Kongehuset, Sara Friberg / Kungl. Hovstaterna and Sven Gj. Gjeruldsen, the royal court
Members of the Scandinavian royal family are not only great friends, but they are also relatively closely related to each other. During the Viking Age, the royals of these three kingdoms were bitter enemies; however, in the Middle Ages all nations were united under one kingdom under the Union of Kalmar and had a common royal family under, among others, Queen Margrethe I. Today, all Scandinavian nations have independence and their own royals united by centuries of a common lineage.
The King of Sweden and the Queen of Denmark are in fact first cousins. Queen Margrethe’s mother, Queen Ingrid of Denmark, was born Swedish Princess and she was the sister of King Carl XVI Gustaf’s father, Prince Gustaf Adolf, who tragically died in a plane crash at Kastrup Airfield in 1947 shortly after the birth of his son. Carl Gustaf therefore succeeded his grandfather on the throne in 1973.
Queen Margrethe and King Harald are second cousins. Queen Margrethe’s father, King Frederick IX, was the son of King Christian X, who was the older brother of Prince Carl of Denmark, who in 1905 was elected King of Norway and took the name of King Haakon VII. King Harald’s maternal grandmother, Princess Ingeborg of Sweden, was born Danish princess and sister of Christian X and Haakon VII. All of these family relationships can be a little confusing, but if we retire a few generations, it becomes a little more manageable. In other words, King Haakon VII of Norway, who reigned between 1905 and 1957, was the brother of King Christian X of Denmark who ruled between 1912 and 1944.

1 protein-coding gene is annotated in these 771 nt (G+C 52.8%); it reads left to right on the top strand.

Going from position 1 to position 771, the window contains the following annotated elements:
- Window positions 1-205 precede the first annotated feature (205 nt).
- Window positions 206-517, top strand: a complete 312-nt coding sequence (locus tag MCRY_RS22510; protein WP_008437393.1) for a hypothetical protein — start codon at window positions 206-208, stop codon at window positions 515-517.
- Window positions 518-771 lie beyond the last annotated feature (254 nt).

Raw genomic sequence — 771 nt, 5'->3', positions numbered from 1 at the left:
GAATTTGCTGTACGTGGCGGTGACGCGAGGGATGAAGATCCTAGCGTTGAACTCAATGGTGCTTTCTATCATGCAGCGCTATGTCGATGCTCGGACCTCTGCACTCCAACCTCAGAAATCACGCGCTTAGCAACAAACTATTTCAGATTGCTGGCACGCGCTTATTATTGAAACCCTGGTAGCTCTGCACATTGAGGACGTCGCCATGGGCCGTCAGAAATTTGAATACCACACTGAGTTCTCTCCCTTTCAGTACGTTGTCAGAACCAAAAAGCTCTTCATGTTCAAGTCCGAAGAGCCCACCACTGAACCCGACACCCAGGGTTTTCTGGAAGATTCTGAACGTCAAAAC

King Harald and King Carl Gustaf are a little more distant. Harald’s grandfather was Prince Carl of Sweden, a younger brother of Gustav V, the great-grandfather of Carl Gustaf. The closest common ancestor of the Norwegian, Swedish and Danish monarchs is in the Swedish royal family. All monarchs are descendants of King Oscar I, the only son of the famous Carl XVI Johan, King of Sweden, from 1818 to 1814. King Carl Johan was the son of the lawyer of Pau, France, who became King of Norway and Sweden and founded the modern dynasty of Bernadotte. He became Marshal of the French Empire under Emperor Napoleon and King of Sweden and Norway in 1818.
Until recently, all Scandinavians had married people in close family relationships. In Norway, King Olav V and King Haakon VII married their cousins. In Denmark, King Frederick IX married a more distant relative while his father, King Christian X, chose a wife quite distant from the family. In Sweden, Gustaf Adolf, the Duke of Västerbotten, followed the same line by choosing a rather distant German relative. At the same time, the two wives of King Gustaf VI Adolf of Sweden were born in Germany and Great Britain and had almost no connection with the young dynasty.
The three current Scandinavian monarchs are also the godfathers and godmothers of the children of the other. Queen Margrethe is the godmother of Crown Prince Haakon of Norway and Prince Carl Philip of Sweden. King Harald is the godfather of Crown Princess Victoria of Sweden and Prince Joachim of Denmark, while King Carl XVI Gustaf is the godfather of Crown Prince Haakon of Norway. In addition, the three monarchs and their spouses have, over the years, become very close friends, who also visit and socialize privately away from the media spotlight.